United States of America, Plaintiff-appellee, v. Joseph M. Elliott, Defendant-appellant, 955 F.2d 48 (9th Cir. 1992)Annotate this Case
Before CANBY, WILLIAM A. NORRIS and LEAVY, Circuit Judges.
Joseph M. Elliott appeals his convictions by jury trial for conspiracy, possession and manufacturing marijuana with the intent to distribute, in violation of 21 U.S.C. §§ 841(a) (1) and 846, and 18 U.S.C. § 2. Elliott contends that the district court erred by failing to give proper jury instructions. We have jurisdiction under 28 U.S.C. § 1291 and affirm.
We review whether a jury instruction was an accurate statement of the law de novo. United States v. Terry, 911 F.2d 272, 278 (9th Cir. 1990).
"It is well-established that a criminal defendant is entitled to have a jury instruction on any legal defense to the charge against him which has some foundation in the evidence." United States v. Chen, 933 F.2d 793, 796 (9th Cir. 1991). "A failure to give such instruction is reversible error; but it is not reversible error to reject a defendant's proposed instruction on his theory of the case if other instructions, in their entirety, adequately cover that defense theory." United States v. Mason, 902 F.2d 1434, 1438 (9th Cir. 1990). "So long as the instructions fairly and adequately cover the issues presented, the judge's formulation of those instructions or choice of language is a matter of discretion." United States v. Echeverry, 759 F.2d 1451, 1455 (9th Cir. 1985) (citation omitted); see United States v. Torres-Rodriguez, 930 F.2d 1375, 1388 (9th Cir. 1991). "The availability of a better instruction is not a ground for reversal." United States v. Ward, 914 F.2d 1340, 1344 (9th Cir. 1990).
Here, Elliott's defense was that he did not agree to manufacture and possess marijuana with his codefendant, Albert James McCormick. Elliott's proposed instruction on conspiracy required the jury to conclude beyond a reasonable doubt the "existence of an agreement between Mr. Elliott and other persons." The district court rejected Elliott's proposed instruction and gave the conspiracy instruction suggested by Devitt & Blackmar.1
Considering the jury instructions as a whole, the district court adequately warned the jury that it was required to find an agreement between Elliott and other persons in order to convict him for conspiracy. See Torres-Rodriguez, 930 F.2d at 1388.2 Therefore, the district court's jury instruction adequately covered Elliott's defense theory. See Chen, 933 F.2d at 796.
Possession and Manufacturing
Elliott also challenges the district court's jury instruction on the possession and manufacturing charges. Generally, an issue not presented to the trial court cannot be raised for the first time on appeal. United States v. Whitten, 706 F.2d 1000, 1012 (9th Cir. 1983), cert. denied, 465 U.S. 1100 (1984). Nevertheless, " [w]hen the defendant fails to object to the jury instructions at trial, the court reviews the instructions under a plain error standard." Ward, 914 F.2d at 1344. "A plain error is a highly prejudicial error affecting substantial rights." United States v. Bustillo, 789 F.2d 1364, 1367 (9th Cir. 1986) (citation omitted). There must be a high probability that the error materially affected the verdict. United States v. Kessi, 868 F.2d 1097, 1103 (9th Cir. 1989).
Here, Elliott failed to object to the jury instruction on the possession and manufacturing counts. Thus, we review the instruction only for plain error. See Ward, 914 F.2d at 1344.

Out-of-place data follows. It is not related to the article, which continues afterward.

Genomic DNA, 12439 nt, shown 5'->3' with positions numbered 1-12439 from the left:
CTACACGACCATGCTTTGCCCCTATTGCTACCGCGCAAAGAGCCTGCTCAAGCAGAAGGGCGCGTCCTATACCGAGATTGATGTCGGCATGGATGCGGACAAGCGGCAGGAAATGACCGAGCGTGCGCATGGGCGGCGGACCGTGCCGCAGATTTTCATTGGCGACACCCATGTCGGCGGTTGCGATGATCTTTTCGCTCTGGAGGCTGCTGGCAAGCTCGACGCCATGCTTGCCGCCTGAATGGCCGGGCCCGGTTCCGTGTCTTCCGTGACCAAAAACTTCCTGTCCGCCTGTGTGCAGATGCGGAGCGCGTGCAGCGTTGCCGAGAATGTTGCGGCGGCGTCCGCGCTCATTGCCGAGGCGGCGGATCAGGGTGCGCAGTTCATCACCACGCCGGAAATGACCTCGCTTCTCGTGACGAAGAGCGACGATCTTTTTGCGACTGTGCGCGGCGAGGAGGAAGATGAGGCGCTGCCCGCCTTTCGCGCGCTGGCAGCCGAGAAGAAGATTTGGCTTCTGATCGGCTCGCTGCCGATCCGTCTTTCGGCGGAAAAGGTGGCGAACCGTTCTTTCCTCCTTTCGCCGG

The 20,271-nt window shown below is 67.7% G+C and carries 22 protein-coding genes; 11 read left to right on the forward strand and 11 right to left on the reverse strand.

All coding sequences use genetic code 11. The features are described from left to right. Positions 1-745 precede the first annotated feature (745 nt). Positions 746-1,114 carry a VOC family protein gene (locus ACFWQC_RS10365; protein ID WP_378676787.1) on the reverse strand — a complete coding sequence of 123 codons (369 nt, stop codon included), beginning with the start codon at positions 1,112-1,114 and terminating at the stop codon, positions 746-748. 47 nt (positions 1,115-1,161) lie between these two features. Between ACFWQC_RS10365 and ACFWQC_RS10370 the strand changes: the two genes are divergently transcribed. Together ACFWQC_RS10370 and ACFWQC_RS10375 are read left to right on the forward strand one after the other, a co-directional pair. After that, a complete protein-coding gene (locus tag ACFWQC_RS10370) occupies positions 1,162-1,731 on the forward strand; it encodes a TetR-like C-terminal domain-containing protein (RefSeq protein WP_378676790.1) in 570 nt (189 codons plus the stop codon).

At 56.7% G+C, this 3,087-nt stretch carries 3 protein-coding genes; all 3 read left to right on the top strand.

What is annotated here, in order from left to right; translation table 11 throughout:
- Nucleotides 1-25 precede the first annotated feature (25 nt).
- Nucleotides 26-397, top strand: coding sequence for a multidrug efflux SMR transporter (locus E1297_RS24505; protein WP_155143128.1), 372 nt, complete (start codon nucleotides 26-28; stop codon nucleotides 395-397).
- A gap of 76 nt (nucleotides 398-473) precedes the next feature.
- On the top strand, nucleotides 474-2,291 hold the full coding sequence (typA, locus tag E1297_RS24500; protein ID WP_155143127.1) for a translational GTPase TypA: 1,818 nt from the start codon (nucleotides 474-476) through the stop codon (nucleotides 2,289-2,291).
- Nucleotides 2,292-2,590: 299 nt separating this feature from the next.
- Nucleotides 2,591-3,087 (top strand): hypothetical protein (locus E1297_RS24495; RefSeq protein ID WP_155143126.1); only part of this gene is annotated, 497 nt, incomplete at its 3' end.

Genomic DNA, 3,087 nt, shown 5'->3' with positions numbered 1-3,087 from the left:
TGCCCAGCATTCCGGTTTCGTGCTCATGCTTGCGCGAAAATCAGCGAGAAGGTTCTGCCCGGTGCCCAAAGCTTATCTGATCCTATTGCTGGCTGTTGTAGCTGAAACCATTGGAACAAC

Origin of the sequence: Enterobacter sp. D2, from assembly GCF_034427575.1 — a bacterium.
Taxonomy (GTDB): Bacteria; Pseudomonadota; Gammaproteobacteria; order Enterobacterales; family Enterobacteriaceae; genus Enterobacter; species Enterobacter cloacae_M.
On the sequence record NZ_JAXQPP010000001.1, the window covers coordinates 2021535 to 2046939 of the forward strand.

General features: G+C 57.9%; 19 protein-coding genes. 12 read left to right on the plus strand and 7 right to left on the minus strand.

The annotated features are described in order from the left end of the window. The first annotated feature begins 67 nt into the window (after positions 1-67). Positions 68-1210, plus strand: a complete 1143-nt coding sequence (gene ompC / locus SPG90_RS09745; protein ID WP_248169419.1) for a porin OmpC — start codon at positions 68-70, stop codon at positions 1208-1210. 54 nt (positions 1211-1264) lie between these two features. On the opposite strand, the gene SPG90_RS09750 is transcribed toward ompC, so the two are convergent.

It is unlawful for any person knowingly or intentionally to "manufacture, distribute, or dispense, or possess with intent to manufacture, distribute, or dispense, a controlled substance." 21 U.S.C. § 841(a) (1). In order to convict under section 841(a) (1), the government must prove the defendant acted knowingly or intentionally and that the substance was a controlled substance. See United States v. Klein, 860 F.2d 1489, 1494-1495 (9th Cir. 1988).
Here, the district court instructed the jury that it was required to find that Elliott knowingly or intentionally possessed and manufactured marijuana with the intent to distribute. Elliott contends that the district court's instructions were flawed because they did not require the government to prove the specific quantity of marijuana manufactured and possessed. He argues that such an omission "amended the indictment and deprived defendant of his right to be tried upon the charges set forth in that indictment." Nevertheless, the amount of controlled substance involved is not a factor in determining whether Elliott committed the substantive offense under section 841(a) (1). See Klein, 860 F.2d at 1495.
Therefore, the district court properly instructed the jury on the possession and manufacturing charges. There was no plain error. See Torres-Rodriguez, 930 F.2d at 1388.
The panel unanimously finds this case suitable for decision without oral argument. Fed. R. App. P. 34(a); 9th Cir.R. 34-4
This disposition is not appropriate for publication and may not be cited to or by the courts of this circuit except as provided by 9th Cir.R. 36-3
The district court's conspiracy instruction provided, in pertinent part:
A conspiracy is a combination of two or more persons to accomplish some unlawful purpose by unlawful means. So a conspiracy is a kind of partnership for criminal purposes in which each member becomes the agent of every other member. The gist of the offense is the combination or the agreement to disobey or to disregard the law.
Devitt & Blackmar, Federal Jury Practice and Instructions, § 27.04 (3d ed. 1977).
On appeal, Elliott argues that the district court's instructions failed to warn the jury that "other persons" did not include government agents. We fail to see the relevance of Elliott's argument because the conspiracy in question did not include any government agents